'Street Fighter 6' takes bold swings that (mostly) pay off
I've been playing fighting games since middle school, and, like any fan, I can tell you that the Street Fighter series has always been at the top of the pack.
For eight long years, I've eagerly awaited Street Fighter 6. As I dug in, I was impressed by how the game's art direction married urban style and martial arts substance — a mix that Capcom has cultivated in every entry since the late 80s. The game brims with hip hop flavor, but its intricate battle system is one of the most intense I've ever encountered in a 2D fighting game.
Now watch this drive
Capcom may have taken their time with this sequel, but they came through with a new core mechanic called the Drive Gauge. It enables souped-up special attacks, defense-enhancing parries, and the "Drive Impact," a move that fills the screen with flowing colors that can break through most of an opponent's attacks.
Even if it's blocked, it pushes your adversary far across the screen or knocks them into a wall, leaving them open for a combo. To defend against it, you have to parry, dodge, or counter with your own Drive Impact, which can be truly devastating. This new feature requires quick reactions, and precise risk-reward calculations.
Each character uses it slightly differently – some may have Drive Impacts that are slightly faster or have further range, for instance. But no matter who you pick, mastering the Drive System is essential. If you use too much of your Drive Gauge, your character will go into Burnout — a vulnerable, weakened state. As I kept playing matches, I got better at strategically conserving and deploying my Drive Gauge. I went from avoiding Burnout like the plague, to cashing out my entire Drive Gauge at the perfect moment to win a round.
Sharpening Street Fighter 6 skills aren't just about complicated button combinations, they're also about leading your opponent where you want them and exploiting their weaknesses. In more than one match, I got stuck in a corner, which makes getting hit with a Drive Impact especially deadly.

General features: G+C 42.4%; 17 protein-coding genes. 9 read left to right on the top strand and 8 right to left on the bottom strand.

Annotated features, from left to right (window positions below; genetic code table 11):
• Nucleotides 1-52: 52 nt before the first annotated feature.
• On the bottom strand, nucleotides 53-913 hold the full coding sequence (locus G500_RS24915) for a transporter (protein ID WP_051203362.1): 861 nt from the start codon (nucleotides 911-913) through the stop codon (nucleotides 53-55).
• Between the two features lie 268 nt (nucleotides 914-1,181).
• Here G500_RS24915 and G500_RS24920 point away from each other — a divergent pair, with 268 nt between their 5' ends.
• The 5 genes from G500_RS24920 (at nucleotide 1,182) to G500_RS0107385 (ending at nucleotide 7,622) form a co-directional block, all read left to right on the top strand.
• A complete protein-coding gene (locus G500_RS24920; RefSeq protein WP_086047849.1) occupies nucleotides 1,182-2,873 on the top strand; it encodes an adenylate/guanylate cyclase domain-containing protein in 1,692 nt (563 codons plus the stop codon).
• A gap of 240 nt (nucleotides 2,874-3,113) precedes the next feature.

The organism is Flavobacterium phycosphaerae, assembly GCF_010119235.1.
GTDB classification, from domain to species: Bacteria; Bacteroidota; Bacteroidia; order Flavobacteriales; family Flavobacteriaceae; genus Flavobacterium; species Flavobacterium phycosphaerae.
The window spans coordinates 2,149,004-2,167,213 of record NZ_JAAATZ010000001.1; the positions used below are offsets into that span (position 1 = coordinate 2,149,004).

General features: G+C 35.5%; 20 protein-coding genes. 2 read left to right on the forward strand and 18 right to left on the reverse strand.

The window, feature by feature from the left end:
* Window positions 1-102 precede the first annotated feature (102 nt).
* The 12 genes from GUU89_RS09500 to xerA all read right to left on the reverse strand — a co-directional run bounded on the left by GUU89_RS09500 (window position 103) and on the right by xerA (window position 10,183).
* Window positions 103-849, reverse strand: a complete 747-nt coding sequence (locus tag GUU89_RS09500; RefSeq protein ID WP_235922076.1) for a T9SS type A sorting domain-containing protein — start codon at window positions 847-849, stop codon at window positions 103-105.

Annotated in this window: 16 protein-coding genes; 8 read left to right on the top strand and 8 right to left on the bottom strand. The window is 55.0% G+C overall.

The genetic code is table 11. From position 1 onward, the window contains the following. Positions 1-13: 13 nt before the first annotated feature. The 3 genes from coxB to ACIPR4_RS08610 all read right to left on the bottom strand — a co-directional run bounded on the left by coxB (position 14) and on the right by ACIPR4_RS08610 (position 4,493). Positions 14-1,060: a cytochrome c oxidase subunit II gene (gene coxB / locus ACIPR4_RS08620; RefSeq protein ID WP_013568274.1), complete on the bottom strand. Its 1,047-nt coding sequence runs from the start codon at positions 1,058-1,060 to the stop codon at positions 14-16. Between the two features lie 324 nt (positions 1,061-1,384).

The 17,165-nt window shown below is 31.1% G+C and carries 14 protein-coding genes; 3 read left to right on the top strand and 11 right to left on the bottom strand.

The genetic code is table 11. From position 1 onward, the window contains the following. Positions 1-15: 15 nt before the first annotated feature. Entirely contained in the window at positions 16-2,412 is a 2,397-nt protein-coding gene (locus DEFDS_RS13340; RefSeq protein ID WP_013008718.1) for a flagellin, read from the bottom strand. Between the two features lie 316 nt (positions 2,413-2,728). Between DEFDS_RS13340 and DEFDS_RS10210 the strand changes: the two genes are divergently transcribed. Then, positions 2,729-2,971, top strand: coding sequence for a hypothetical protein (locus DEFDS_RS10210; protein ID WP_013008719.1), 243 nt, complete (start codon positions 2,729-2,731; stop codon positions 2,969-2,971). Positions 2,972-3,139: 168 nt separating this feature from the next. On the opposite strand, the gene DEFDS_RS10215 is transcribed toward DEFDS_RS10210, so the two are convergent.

But on a few occasions, I managed to bait my opponent into using theirs first, so I could counter with mine, then finish the round by following up with a Super Art — a cinematic move that's a joy to behold and makes quick work of an opponent's life bar. Securing victory in this manner feels truly rewarding, as it shows mastery of both tactics and execution.
Around the world
Street Fighter 6 features many game varieties, including the classic Arcade Mode — fight random opponents until you beat the boss and complete your chosen character's story arc — and the more off-the-wall Extreme Battle - which add crazy gimmicks that seem perfect for parties, like Fight While Knocking A Bomb Back and Forth Like A Volleyball and Fight While A Bull Randomly Runs On and Offscreen.
But World Tour Mode stands out as the game's boldest experiment. It blends the 2D combat with a 3D role-playing game and begins with you creating your own custom character. Don't expect a particularly deep story, though — you'll spend most of your time punching out street gangs that hide their identities under cardboard boxes on their heads (which is weirdly adorable). If you want a captivating narrative that involves Street Fighter characters, your best bet is to watch Street Fighter II: The Animated Movie (avoid the live action Street Fighter movie at all costs).
As you travel throughout Metro City and make brief trips to locations around the world, you'll meet the game's 18 main playable fighters and learn their martial arts styles. After enrolling under these "Masters," you can add their specials to your repertoire and mix-and-match moves. I enjoyed overwhelming enemies with Manon's powerful judo throw and Marisa's aggressive straight punch. As I kept playing through the story and met more and more Masters, the feeling of fighting with a tailored moveset got more and more satisfying.
Street Fighter 6 is not only the title to beat for fighting game of the year, it may take the crown for best in the franchise. It shows why the series has succeeded for so long, and why it can afford to take risks like adding a dash of RPG to the fighting game formula.
Capcom will support the game for years with additional downloadable content, though fans might be annoyed that certain popular characters, like series staple Akuma, will cost extra. Either way, more content is coming. So whether you just want to play through the story, or go online and get humbled, there's no lack of challenges to take on.
Street Fighter 6 releases June 2nd on PC, PlayStation, and Xbox.
James Perkins Mastromarino contributed to this story. contributed to this story
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